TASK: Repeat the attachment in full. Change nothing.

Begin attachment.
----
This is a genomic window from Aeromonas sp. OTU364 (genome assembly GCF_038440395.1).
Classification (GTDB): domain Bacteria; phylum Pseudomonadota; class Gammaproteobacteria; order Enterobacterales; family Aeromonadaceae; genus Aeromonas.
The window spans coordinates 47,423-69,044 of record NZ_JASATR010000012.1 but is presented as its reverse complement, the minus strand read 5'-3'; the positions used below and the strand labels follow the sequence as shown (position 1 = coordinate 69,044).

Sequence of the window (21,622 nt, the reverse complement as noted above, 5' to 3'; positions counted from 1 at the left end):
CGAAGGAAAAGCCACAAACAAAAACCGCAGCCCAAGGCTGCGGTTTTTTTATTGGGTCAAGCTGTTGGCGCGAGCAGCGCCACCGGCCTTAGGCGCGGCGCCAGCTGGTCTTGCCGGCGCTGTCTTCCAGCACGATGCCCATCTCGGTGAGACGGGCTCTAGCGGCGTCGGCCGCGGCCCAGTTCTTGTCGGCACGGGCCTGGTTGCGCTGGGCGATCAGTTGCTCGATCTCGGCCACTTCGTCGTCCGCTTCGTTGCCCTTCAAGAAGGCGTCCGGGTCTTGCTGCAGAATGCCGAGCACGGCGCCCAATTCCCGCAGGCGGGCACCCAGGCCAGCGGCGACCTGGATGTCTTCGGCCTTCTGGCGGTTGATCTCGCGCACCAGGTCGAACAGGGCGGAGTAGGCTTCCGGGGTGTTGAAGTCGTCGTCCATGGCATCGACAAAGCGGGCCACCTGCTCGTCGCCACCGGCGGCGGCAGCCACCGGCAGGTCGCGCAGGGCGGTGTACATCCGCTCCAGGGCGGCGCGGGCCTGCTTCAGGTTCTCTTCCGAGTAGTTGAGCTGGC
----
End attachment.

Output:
This is a genomic window from Aeromonas sp. OTU364 (genome assembly GCF_038440395.1).
Classification (GTDB): domain Bacteria; phylum Pseudomonadota; class Gammaproteobacteria; order Enterobacterales; family Aeromonadaceae; genus Aeromonas.
The window spans coordinates 47,423-69,044 of record NZ_JASATR010000012.1 but is presented as its reverse complement, the minus strand read 5'-3'; the positions used below and the strand labels follow the sequence as shown (position 1 = coordinate 69,044).

Sequence of the window (21,622 nt, the reverse complement as noted above, 5' to 3'; positions counted from 1 at the left end):
CGAAGGAAAAGCCACAAACAAAAACCGCAGCCCAAGGCTGCGGTTTTTTTATTGGGTCAAGCTGTTGGCGCGAGCAGCGCCACCGGCCTTAGGCGCGGCGCCAGCTGGTCTTGCCGGCGCTGTCTTCCAGCACGATGCCCATCTCGGTGAGACGGGCTCTAGCGGCGTCGGCCGCGGCCCAGTTCTTGTCGGCACGGGCCTGGTTGCGCTGGGCGATCAGTTGCTCGATCTCGGCCACTTCGTCGTCCGCTTCGTTGCCCTTCAAGAAGGCGTCCGGGTCTTGCTGCAGAATGCCGAGCACGGCGCCCAATTCCCGCAGGCGGGCACCCAGGCCAGCGGCGACCTGGATGTCTTCGGCCTTCTGGCGGTTGATCTCGCGCACCAGGTCGAACAGGGCGGAGTAGGCTTCCGGGGTGTTGAAGTCGTCGTCCATGGCATCGACAAAGCGGGCCACCTGCTCGTCGCCACCGGCGGCGGCAGCCACCGGCAGGTCGCGCAGGGCGGTGTACATCCGCTCCAGGGCGGCGCGGGCCTGCTTCAGGTTCTCTTCCGAGTAGTTGAGCTGGC